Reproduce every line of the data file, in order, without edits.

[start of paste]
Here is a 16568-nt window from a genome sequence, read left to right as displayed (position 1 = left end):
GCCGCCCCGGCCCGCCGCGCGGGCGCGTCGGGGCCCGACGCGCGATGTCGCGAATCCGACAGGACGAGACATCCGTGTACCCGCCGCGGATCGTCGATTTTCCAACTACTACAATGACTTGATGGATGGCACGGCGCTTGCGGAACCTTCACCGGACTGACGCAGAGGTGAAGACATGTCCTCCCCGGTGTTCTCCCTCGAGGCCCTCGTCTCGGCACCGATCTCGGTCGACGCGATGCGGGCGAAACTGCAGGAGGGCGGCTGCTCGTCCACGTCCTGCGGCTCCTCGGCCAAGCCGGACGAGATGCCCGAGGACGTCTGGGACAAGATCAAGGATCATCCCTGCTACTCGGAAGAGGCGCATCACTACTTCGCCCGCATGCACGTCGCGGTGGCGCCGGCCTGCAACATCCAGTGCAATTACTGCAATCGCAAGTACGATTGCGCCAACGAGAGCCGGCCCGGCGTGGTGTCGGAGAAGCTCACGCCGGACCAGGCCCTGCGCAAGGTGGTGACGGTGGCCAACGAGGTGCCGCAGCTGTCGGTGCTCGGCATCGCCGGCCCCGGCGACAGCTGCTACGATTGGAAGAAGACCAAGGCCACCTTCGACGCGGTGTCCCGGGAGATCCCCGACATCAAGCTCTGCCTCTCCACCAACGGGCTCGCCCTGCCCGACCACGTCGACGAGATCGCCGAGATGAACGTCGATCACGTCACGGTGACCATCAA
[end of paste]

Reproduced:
Here is a 16568-nt window from a genome sequence, read left to right as displayed (position 1 = left end):
GCCGCCCCGGCCCGCCGCGCGGGCGCGTCGGGGCCCGACGCGCGATGTCGCGAATCCGACAGGACGAGACATCCGTGTACCCGCCGCGGATCGTCGATTTTCCAACTACTACAATGACTTGATGGATGGCACGGCGCTTGCGGAACCTTCACCGGACTGACGCAGAGGTGAAGACATGTCCTCCCCGGTGTTCTCCCTCGAGGCCCTCGTCTCGGCACCGATCTCGGTCGACGCGATGCGGGCGAAACTGCAGGAGGGCGGCTGCTCGTCCACGTCCTGCGGCTCCTCGGCCAAGCCGGACGAGATGCCCGAGGACGTCTGGGACAAGATCAAGGATCATCCCTGCTACTCGGAAGAGGCGCATCACTACTTCGCCCGCATGCACGTCGCGGTGGCGCCGGCCTGCAACATCCAGTGCAATTACTGCAATCGCAAGTACGATTGCGCCAACGAGAGCCGGCCCGGCGTGGTGTCGGAGAAGCTCACGCCGGACCAGGCCCTGCGCAAGGTGGTGACGGTGGCCAACGAGGTGCCGCAGCTGTCGGTGCTCGGCATCGCCGGCCCCGGCGACAGCTGCTACGATTGGAAGAAGACCAAGGCCACCTTCGACGCGGTGTCCCGGGAGATCCCCGACATCAAGCTCTGCCTCTCCACCAACGGGCTCGCCCTGCCCGACCACGTCGACGAGATCGCCGAGATGAACGTCGATCACGTCACGGTGACCATCAA